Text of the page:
Over the Easter holidays I took the opportunity to take a better look at the community activities in my local area, Oldham. After reading this article in the Independent that names Oldham ‘the most deprived town in England. The article is a feature of one mans personal and quite frankly humorous opinion on the towns deprivation from the point of view of a local resident. Shortly after reading this article I felt almost obligated to question and try to tackle this rather brutal statement about the town I’ve grown up in. So from there I searched the Oldham council website where I read about activities offered in the local area for people with disabilities and one in particular, Ability Wheelz (formally Wheels For All).
Local cycling project Ability Wheelz (formally Wheels for all) is one of many projects offered to people with disabilities across the borough of Oldham.
Ability Wheels is a cycling project funded by donations and the Council that has over 75 bikes that range from two-man riders to bikes that carry wheelchairs, suited to help cater for people with physical and learning disabilities, ranging from autism to Rett Syndrome. The cycling takes place in and around Oldham Alexandra park throughout the week and on weekends. Making it possible for anyone and everyone to be able to ride safely around two different pathways, the long path or the short path, around the Park. Information on the times & dates the activities take place can be found here.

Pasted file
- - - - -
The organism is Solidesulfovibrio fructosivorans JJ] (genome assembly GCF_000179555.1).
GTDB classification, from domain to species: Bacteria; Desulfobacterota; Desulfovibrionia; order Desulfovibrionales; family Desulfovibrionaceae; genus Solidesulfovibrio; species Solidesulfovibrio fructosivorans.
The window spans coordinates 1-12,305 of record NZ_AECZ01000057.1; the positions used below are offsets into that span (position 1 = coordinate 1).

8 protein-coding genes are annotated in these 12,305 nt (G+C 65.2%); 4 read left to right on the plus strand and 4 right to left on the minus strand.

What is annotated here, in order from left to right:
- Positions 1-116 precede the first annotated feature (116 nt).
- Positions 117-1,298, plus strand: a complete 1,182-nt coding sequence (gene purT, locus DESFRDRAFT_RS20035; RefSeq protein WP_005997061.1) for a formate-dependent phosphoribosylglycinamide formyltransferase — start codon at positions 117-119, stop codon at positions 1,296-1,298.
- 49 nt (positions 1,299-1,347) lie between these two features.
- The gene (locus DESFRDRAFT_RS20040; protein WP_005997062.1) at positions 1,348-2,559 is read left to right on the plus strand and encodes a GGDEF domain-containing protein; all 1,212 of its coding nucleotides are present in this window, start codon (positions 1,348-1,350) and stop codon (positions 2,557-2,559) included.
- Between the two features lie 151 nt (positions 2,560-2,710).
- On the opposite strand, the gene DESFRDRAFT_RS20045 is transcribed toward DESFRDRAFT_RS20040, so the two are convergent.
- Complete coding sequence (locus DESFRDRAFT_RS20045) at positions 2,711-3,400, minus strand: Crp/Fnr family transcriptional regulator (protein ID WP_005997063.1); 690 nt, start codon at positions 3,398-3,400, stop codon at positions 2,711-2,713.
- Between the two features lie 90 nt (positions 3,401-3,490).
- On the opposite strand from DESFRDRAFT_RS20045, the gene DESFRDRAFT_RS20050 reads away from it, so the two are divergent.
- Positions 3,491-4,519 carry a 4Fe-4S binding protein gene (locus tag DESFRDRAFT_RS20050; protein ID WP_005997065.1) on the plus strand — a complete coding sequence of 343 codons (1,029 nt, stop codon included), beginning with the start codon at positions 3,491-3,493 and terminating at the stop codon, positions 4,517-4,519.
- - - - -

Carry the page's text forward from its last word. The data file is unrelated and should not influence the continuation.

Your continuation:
I got in touch with Denise Curtis, a volunteer and regular rider with Ability Wheelz who helps the bike club cater for the needs of all the people who ride with them and a local carer who also attends the bike club, Ian Davis.
Membership to the bike club isn’t necessary but for a years membership it costs only £20 per adult and £15 per child if you decide you will be biking regularly. However, if not it’s still only £6 for an adult and £5 for a child to rent out the bikes for 2 hours and enjoy a ride through Alexandra Park. Riders with memberships also receive every 6th ride free, making it more affordable for people who haven’t chosen to get a yearly membership.
If you attend the bike club as a carer for someone with a disability it is also affordable as essential carers are free. I also spoke to Ian Davis, another regular rider and carer for Stephen Nuttall who suffered from brain injuries after he was in a car accident. Ian says “Theres always something to do with your day and for me and Steve, being able to go out on the bikes and ride around the park at our own pace is great.”
You can find the Ability Wheelz Facebook page here.
Below are two YouTube videos that have been made by a group of students on their NCS task week and one that has been made by Kevin Lanham, project coordinator, himself to promote and provide some understanding of the bike clubs activities.
I hope this article helps to provide more of an insight into Ability Wheels and will allow readers to reach out and get involved in these activities if possible. Happy Cycling!